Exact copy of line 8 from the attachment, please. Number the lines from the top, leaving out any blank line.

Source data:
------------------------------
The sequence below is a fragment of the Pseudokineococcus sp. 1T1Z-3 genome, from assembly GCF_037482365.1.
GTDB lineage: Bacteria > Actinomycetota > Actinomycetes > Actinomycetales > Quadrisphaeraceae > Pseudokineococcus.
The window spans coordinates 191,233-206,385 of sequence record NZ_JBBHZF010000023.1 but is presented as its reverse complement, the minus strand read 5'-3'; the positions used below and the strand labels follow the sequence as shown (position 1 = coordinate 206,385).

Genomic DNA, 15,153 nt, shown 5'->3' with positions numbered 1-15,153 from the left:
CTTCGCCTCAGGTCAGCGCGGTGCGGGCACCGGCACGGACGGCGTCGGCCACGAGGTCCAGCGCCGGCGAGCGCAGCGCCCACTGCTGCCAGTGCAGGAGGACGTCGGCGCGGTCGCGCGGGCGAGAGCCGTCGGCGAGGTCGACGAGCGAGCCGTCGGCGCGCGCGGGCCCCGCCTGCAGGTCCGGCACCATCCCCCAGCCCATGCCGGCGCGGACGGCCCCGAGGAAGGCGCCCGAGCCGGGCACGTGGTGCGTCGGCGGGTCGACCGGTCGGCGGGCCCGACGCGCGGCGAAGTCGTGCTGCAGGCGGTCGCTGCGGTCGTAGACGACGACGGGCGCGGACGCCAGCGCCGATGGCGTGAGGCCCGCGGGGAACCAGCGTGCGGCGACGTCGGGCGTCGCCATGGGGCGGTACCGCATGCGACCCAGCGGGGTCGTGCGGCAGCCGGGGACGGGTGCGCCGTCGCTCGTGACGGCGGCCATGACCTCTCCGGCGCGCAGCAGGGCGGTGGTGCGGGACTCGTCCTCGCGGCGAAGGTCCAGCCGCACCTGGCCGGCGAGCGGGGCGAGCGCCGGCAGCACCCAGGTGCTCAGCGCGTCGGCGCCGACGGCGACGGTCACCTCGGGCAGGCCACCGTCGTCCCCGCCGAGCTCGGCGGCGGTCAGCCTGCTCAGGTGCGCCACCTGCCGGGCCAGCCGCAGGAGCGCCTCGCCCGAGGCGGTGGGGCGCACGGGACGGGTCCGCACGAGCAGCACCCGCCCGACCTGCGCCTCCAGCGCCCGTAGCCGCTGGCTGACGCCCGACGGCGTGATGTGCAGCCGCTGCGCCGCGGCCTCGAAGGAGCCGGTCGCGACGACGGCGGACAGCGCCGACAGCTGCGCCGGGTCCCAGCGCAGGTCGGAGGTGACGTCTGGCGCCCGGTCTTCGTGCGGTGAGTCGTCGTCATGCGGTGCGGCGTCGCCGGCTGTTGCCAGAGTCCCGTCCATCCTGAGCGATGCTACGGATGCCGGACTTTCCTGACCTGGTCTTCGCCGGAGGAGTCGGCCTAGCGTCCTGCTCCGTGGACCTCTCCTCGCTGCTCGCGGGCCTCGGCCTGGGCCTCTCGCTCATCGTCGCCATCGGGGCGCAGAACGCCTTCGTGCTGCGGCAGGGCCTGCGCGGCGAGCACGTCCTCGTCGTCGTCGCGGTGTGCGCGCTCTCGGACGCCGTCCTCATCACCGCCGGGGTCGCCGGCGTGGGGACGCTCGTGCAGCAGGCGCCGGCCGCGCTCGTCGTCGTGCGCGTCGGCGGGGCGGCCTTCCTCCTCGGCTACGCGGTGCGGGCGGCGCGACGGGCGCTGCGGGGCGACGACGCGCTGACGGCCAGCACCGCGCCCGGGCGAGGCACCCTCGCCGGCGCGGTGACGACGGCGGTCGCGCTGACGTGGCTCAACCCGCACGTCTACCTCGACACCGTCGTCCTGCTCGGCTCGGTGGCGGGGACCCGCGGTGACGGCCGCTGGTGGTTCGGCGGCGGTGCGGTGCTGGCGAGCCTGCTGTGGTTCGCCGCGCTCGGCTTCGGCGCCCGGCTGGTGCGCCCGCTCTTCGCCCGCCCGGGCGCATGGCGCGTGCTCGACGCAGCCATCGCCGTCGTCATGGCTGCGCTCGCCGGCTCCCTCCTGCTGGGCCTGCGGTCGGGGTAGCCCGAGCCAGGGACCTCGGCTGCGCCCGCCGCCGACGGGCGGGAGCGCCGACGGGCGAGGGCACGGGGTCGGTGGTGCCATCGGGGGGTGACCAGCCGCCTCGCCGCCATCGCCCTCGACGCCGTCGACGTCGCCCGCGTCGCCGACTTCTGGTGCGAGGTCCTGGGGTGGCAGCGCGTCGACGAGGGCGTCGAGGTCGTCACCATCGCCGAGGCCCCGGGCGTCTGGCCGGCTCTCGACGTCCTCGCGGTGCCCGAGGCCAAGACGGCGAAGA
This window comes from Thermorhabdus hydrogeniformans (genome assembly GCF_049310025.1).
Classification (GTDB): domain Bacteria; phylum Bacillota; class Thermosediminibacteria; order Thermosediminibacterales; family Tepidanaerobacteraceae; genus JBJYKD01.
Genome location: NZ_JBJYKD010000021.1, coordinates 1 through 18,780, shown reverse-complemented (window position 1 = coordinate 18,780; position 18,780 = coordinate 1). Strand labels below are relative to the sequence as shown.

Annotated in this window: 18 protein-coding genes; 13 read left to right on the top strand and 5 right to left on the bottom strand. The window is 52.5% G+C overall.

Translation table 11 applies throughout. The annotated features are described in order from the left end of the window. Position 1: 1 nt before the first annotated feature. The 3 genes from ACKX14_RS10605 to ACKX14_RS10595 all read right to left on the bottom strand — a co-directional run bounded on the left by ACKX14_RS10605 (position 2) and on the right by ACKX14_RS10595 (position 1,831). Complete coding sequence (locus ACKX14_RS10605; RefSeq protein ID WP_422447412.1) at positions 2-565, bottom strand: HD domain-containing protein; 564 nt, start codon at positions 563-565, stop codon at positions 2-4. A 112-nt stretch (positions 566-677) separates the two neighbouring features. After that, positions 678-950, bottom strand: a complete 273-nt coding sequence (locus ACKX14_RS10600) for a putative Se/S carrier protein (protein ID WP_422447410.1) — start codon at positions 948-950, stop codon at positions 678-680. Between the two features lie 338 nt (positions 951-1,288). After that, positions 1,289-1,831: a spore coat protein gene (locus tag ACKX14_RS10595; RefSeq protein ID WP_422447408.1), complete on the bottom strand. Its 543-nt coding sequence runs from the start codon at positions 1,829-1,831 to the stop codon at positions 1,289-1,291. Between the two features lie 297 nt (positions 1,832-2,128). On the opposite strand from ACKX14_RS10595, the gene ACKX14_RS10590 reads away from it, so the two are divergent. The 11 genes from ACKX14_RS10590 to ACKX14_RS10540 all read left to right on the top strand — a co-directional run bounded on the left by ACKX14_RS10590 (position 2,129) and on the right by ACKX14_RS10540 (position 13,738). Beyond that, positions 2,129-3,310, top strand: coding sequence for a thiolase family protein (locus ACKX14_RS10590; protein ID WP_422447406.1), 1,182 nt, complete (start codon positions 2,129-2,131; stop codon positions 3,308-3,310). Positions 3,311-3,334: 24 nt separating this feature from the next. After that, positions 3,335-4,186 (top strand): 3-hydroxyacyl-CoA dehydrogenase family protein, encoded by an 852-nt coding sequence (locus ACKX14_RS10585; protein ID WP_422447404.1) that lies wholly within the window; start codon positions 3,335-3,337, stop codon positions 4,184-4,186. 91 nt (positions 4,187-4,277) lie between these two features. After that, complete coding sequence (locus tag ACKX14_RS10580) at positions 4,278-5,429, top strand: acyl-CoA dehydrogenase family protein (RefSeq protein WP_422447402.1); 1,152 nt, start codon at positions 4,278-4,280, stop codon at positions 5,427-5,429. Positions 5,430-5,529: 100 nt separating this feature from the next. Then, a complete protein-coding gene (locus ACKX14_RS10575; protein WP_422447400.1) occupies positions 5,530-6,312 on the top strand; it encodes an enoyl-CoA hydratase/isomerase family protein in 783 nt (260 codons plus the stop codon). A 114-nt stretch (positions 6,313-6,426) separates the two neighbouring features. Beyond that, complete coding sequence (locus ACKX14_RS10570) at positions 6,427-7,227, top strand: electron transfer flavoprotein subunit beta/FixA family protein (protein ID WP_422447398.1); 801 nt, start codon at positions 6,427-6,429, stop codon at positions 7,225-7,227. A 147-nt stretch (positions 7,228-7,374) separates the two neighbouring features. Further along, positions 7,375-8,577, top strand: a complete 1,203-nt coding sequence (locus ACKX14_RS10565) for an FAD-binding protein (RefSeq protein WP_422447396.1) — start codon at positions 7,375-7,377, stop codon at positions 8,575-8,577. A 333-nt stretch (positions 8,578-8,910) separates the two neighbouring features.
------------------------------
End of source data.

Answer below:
Genome location: NZ_JBJYKD010000021.1, coordinates 1 through 18,780, shown reverse-complemented (window position 1 = coordinate 18,780; position 18,780 = coordinate 1). Strand labels below are relative to the sequence as shown.